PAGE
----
• HFA Girls Basketball vs UPA
  • HFA Boys Basketball: @ UPA
  • HFA Girls Basketball vs Taylor Prep
  • HFA Boys Basketball @ Ecorse
  • HFA Girls Basketball @ UPSM
  • HFA Boys Basketball vs Harper Woods
  • HFA Girls Basketball @ Ecorse
  • HFA Boys Basketball: vs River Rouge
UPrep’s core values are developed and harnessed as a means of contributing to the community. Our students take pride in their community and demonstrate their pride through their actions and words. Our visible environment is a reflection of our values.

We ensure our students will be college ready through the development of strong work habits and a growth mindset. Our students understand the significance of a college degree and align their efforts in school with a college-bound trajectory.

Students internalize and value the culture of high expectations within UPrep schools. They reflect on how this culture manifests itself through their academic and character development. Key moments- serve as capstone projects for students.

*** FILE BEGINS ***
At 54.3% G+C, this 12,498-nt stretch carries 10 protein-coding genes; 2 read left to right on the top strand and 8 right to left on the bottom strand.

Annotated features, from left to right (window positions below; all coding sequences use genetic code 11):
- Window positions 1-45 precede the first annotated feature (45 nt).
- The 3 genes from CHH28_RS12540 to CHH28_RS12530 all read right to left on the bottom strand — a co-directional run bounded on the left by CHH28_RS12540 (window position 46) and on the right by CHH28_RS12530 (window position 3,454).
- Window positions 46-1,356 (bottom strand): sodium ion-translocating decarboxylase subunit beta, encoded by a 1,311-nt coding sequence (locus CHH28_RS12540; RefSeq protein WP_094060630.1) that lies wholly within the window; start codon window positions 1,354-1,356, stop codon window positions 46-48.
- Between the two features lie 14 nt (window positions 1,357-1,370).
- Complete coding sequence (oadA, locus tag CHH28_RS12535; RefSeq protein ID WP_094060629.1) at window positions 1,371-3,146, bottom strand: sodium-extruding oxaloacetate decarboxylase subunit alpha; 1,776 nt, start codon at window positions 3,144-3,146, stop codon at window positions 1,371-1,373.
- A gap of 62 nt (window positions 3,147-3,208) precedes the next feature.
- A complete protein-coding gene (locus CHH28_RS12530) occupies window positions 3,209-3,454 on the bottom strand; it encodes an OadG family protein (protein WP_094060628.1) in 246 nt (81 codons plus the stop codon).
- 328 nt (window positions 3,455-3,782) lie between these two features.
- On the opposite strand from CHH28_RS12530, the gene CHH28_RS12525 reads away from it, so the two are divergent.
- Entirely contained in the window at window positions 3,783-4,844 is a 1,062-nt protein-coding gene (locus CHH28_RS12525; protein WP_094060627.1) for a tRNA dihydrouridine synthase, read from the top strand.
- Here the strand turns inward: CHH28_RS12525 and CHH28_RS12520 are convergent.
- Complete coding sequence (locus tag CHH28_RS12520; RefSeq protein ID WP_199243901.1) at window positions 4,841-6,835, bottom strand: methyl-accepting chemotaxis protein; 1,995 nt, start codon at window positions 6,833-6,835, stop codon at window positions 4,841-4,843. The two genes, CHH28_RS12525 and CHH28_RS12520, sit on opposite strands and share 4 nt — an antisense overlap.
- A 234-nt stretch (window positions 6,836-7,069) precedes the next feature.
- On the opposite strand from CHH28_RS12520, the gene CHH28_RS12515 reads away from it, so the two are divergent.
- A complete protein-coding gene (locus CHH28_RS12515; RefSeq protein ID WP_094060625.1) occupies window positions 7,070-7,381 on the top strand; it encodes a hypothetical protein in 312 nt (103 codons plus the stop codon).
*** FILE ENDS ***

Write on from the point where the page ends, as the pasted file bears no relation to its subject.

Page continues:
You can learn more about our curriculum if you visit the academic model page.

Frequently Accessed Curriculum Resources

Creativity. College. Career. It all starts here.

UPAD: MHS is the only tuition-free school in Detroit created for teens who are passionate about visual arts. Today it is Detroit’s premier art and design middle | high school, where young people develop the foundation they need to be successful in college and dynamic careers, including those in visual arts and design.

Our Curriculum

The world is in need of creative problem solvers, innovative thinkers who can produce new ideas and come up with new solutions. Students at UPAD: MHS study everything required by the State of Michigan as outlined in the Michigan Curriculum Framework. In addition, they learn the processes and ways of approaching problems of “design thinkers.”  This means that they have many experiences exploring real-life problems and learning a specific way to understand and solve those problems.  This allows students to apply the skills and information they are learning in their other studies in an interesting and real way.

Art and Design: Each year, every student takes art and design as a part of the core curriculum. Our partner, the College for Creative Studies (CCS), provides dual enrollment opportunities for our most advanced students who are interested in pursuing post-secondary art studies. Students also have the opportunity to incorporate art and design in to their other subject area classes through various projects.